Al-Bīrūnī spent many years studying India, its peoples, languages, faiths, cultures, and castes. In 1030 he published his masterpiece, History of India (Tahqîq mâ li-'l-Hind) [22]. At the outset he sharply distinguished between hearsay and eyewitness reports, and classified the varieties of "liars" who have written history. He spent little space on the political history of India, but gave 42 chapters to Hindu astronomy, and eleven to Hindu religion [23]. He speculated on the possibility that the Indus valley had been once the bottom of a sea, and explained the workings of natural springs and artesian wells by the hydrostatic principle of communicating vessels [24]. In his description of India, Al-Bīrūnī describes distant parts as the frontiers of Nepal and Tibet, and how from the highest summits, India appears as a darkened expanse of land under the fog, the mountains underneath looking like small hills, and the Tibet appearing as a red mass [25].

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Figure 3: Among Al-Bīrūnī's chef-d'œuvres is his Al-Athâr al-Bâqiyah 'an al-Qurân al-Khâliyah (The Chronology of Ancient Nations and their History) depicted here in a rarest and exquisitely illustrated manuscript copy (MS Or 161) preserved at Edinburgh University Library. (Source)

Al-Bīrūnī's interest in minerals and other substances from a scientific point of view is equally advanced. He composed an extensive lapidary, describing a great number of stones and metals from the natural, commercial, and medical points of view [26]. He determined the specific gravity of eighteen precious stones, and laid down the principle that the specific gravity of an object corresponds to the volume of water it displaces [27]. His measurements correspond exactly to those we have today [28].

His Al-Qânûn al-Mas'ûdî [29] is a most extensive astronomical encyclopaedia, slightly short of 1,500 pages. In it he determines the motion of the solar apogee, corrects Ptolemy's findings, and is able to state for the first time that the motion is not identical to that of precession, but comes very close to it [30]. The work has the general outline of a zîj (astronomical handbook), but is much more detailed and analytical in its approach to observations and numerical tables. In this book, too, al-Bīrūnī employs mathematical techniques unknown to his predecessors that involve analysis of instantaneous motion and acceleration, described in terminology that can best be understood if we assume that he had "mathematical functions" in mind [31]. It is unfortunate that this text has not yet been translated and studied by modern scholars, for it not only promises to be of great importance to historians of Islamic astronomy but also may change our accepted ideas about the general history of mathematics [32].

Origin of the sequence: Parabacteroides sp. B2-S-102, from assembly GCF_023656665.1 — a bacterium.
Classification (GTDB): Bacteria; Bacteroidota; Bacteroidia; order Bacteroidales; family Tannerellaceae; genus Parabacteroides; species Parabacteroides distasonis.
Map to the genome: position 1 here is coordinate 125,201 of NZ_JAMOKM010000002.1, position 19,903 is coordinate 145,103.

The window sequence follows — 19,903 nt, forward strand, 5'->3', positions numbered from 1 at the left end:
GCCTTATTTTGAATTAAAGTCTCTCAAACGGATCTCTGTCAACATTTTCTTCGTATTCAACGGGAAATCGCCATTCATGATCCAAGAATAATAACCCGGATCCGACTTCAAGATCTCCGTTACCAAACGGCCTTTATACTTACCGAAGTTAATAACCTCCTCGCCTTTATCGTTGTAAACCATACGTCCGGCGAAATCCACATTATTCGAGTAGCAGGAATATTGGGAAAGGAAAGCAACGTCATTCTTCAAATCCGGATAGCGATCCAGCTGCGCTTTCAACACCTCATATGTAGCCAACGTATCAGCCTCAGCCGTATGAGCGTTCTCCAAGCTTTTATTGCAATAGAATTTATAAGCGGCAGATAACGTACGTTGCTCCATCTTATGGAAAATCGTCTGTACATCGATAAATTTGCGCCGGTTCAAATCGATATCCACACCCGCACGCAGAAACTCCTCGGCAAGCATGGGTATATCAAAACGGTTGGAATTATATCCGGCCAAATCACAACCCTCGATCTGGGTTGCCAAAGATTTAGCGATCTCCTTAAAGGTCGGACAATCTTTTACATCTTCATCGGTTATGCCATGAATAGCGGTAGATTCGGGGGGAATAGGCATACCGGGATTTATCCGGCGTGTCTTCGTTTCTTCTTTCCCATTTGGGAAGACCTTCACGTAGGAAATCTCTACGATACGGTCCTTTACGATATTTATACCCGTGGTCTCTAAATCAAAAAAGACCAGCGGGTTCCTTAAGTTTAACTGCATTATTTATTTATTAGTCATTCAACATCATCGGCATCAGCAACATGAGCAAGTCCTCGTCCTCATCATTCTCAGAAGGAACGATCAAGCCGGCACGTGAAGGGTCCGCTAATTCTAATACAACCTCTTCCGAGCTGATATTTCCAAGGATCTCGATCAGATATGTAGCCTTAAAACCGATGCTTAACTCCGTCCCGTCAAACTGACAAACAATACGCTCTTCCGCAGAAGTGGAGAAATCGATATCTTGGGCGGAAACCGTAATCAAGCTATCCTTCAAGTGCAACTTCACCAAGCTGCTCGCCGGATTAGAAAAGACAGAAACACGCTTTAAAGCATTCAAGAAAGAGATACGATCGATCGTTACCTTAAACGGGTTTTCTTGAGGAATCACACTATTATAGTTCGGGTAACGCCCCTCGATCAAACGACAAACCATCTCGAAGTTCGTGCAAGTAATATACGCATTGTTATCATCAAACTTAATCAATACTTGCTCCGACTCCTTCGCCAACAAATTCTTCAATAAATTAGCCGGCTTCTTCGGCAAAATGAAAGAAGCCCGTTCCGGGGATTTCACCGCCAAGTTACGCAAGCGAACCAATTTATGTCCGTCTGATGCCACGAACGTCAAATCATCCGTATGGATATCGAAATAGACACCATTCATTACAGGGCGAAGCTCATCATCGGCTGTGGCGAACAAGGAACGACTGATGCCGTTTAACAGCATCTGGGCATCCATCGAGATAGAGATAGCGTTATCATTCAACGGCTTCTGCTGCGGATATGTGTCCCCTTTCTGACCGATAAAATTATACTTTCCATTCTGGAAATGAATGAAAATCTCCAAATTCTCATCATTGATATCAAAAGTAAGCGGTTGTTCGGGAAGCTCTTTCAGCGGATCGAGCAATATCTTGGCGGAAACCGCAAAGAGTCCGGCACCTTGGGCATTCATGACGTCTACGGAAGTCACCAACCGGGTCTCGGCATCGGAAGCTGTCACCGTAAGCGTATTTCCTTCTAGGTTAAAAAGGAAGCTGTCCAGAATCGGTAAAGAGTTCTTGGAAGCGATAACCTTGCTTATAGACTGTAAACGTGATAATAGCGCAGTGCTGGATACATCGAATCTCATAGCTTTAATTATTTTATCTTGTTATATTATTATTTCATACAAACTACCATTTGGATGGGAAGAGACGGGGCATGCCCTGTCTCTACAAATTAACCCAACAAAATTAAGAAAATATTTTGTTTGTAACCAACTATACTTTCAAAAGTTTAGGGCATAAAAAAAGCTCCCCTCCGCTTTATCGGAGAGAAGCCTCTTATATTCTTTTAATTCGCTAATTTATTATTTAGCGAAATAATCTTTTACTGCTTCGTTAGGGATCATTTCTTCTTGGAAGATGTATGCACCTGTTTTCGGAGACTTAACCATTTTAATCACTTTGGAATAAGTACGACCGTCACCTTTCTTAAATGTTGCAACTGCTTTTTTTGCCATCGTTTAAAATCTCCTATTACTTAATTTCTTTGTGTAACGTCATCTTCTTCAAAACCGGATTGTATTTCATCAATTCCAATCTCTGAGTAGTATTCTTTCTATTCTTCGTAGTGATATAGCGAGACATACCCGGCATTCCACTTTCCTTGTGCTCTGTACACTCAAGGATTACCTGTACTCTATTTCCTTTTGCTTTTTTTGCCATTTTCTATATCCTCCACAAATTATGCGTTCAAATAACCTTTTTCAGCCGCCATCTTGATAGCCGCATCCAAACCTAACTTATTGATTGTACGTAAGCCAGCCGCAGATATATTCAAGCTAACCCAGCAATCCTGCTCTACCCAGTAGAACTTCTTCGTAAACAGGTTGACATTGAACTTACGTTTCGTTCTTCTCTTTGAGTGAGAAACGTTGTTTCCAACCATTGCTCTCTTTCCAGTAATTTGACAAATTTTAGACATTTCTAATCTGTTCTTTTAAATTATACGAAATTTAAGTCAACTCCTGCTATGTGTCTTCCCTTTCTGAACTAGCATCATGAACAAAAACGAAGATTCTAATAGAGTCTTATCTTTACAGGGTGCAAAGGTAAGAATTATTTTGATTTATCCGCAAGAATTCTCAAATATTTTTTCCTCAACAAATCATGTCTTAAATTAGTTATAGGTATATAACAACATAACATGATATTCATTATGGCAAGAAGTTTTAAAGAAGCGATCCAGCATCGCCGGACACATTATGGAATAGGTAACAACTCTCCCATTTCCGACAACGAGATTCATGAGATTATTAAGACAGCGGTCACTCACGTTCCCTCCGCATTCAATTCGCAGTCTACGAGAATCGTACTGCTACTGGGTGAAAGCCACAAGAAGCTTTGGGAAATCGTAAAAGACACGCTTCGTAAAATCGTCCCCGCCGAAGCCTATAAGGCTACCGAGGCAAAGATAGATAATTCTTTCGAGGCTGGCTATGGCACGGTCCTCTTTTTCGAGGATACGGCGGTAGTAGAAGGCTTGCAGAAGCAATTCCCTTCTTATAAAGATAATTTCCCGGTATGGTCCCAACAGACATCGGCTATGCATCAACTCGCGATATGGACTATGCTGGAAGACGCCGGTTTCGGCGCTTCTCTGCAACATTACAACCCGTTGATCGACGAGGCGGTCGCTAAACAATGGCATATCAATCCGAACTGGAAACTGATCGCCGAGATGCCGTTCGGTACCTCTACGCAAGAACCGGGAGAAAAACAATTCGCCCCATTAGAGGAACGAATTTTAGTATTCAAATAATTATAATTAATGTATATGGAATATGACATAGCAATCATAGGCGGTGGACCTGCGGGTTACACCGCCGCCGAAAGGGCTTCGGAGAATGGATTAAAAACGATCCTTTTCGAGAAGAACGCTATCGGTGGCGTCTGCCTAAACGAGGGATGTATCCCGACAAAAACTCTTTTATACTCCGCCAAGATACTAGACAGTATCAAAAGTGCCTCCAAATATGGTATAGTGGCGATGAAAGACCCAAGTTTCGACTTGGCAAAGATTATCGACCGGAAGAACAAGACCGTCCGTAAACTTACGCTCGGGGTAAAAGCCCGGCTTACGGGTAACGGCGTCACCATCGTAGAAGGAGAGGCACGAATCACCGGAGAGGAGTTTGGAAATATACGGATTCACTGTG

Among the astronomical and philosophical issues that al-Bīrūnī hit upon, he discussed the hypothesis of the earth's motion. He took it for granted that the earth is round, noted "the attraction of all things towards the centre of the earth," and remarked that astronomic data can be explained as well by supposing that the earth turns daily on its axis and annually around the sun, as by the reverse hypothesis [33].

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Figure 4: Illustration by al-Bīrūnī of different phases of the moon, from Kitab al-tafhim. Source: Seyyed Hossein Nasr, Islamic Science: An Illustrated Study, London: World of Islam Festival, 1976.

Al-Bīrūnī also wrote treatises on the astrolabe, the planisphere, and the armillary sphere [34]. Although the astrolabe was the most famous instrument of medieval astronomer-astrologers, there is not a single known Muslim treatise in which one could find as thorough a discussion of its history and various types as that in the introductory part of this treatise on the astrolabe of al-Bīrūnī [35]. Abu al-Rayhan lists all the contemporary astrolabes that he knows of, and the theories underlying their construction. While discussing the astrolabe of Abu Sa'id al-Sizji (d. ca. 1024), he states that Sizji had constructed his astrolabe "employing the principle believed by some people that the apparent rising motion is due to the movement of the earth and not that of the heavens [as is traditionally believed]. I earnestly believe that this problem of whether the earth or the heaven is the one that moves is very difficult to determine and either motion is equally valid for geometricians and astronomers who employ mathematical lines exclusively. The final solution, however, concerns only the natural philosophers, for it is within their own domain of study [36]." Using the astrolabe and the presence of a mountain near a sea or flat plain, he calculated the earth circumference by solving a highly complex geodesic equation. He contributed to geometry by finding the solution of theorems that thereafter bore his name [37].